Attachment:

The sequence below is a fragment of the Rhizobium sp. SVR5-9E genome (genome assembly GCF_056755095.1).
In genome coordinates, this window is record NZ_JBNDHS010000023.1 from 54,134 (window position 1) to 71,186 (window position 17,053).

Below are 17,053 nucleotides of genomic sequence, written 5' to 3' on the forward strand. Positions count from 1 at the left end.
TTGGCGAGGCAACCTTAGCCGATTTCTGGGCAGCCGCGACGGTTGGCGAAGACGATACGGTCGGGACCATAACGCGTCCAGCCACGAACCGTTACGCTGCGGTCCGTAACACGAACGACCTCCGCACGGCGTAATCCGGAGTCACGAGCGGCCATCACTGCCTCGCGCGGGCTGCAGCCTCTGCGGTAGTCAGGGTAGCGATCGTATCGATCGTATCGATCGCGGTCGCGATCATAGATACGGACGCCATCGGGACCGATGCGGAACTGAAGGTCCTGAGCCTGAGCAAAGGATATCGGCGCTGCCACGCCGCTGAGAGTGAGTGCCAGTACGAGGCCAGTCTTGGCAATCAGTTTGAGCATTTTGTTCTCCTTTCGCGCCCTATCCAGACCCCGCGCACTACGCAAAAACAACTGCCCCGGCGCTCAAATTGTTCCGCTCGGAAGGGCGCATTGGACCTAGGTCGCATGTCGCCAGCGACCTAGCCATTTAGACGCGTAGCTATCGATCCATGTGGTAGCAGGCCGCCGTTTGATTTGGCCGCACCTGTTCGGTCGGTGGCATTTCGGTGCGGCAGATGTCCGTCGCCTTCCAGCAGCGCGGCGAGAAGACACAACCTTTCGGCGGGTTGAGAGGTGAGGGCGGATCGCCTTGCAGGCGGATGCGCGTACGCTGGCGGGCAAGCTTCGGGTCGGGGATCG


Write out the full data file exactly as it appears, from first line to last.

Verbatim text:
The sequence below is a fragment of the Rhizobium sp. SVR5-9E genome (genome assembly GCF_056755095.1).
In genome coordinates, this window is record NZ_JBNDHS010000023.1 from 54,134 (window position 1) to 71,186 (window position 17,053).

Below are 17,053 nucleotides of genomic sequence, written 5' to 3' on the forward strand. Positions count from 1 at the left end.
TTGGCGAGGCAACCTTAGCCGATTTCTGGGCAGCCGCGACGGTTGGCGAAGACGATACGGTCGGGACCATAACGCGTCCAGCCACGAACCGTTACGCTGCGGTCCGTAACACGAACGACCTCCGCACGGCGTAATCCGGAGTCACGAGCGGCCATCACTGCCTCGCGCGGGCTGCAGCCTCTGCGGTAGTCAGGGTAGCGATCGTATCGATCGTATCGATCGCGGTCGCGATCATAGATACGGACGCCATCGGGACCGATGCGGAACTGAAGGTCCTGAGCCTGAGCAAAGGATATCGGCGCTGCCACGCCGCTGAGAGTGAGTGCCAGTACGAGGCCAGTCTTGGCAATCAGTTTGAGCATTTTGTTCTCCTTTCGCGCCCTATCCAGACCCCGCGCACTACGCAAAAACAACTGCCCCGGCGCTCAAATTGTTCCGCTCGGAAGGGCGCATTGGACCTAGGTCGCATGTCGCCAGCGACCTAGCCATTTAGACGCGTAGCTATCGATCCATGTGGTAGCAGGCCGCCGTTTGATTTGGCCGCACCTGTTCGGTCGGTGGCATTTCGGTGCGGCAGATGTCCGTCGCCTTCCAGCAGCGCGGCGAGAAGACACAACCTTTCGGCGGGTTGAGAGGTGAGGGCGGATCGCCTTGCAGGCGGATGCGCGTACGCTGGCGGGCAAGCTTCGGGTCGGGGATCG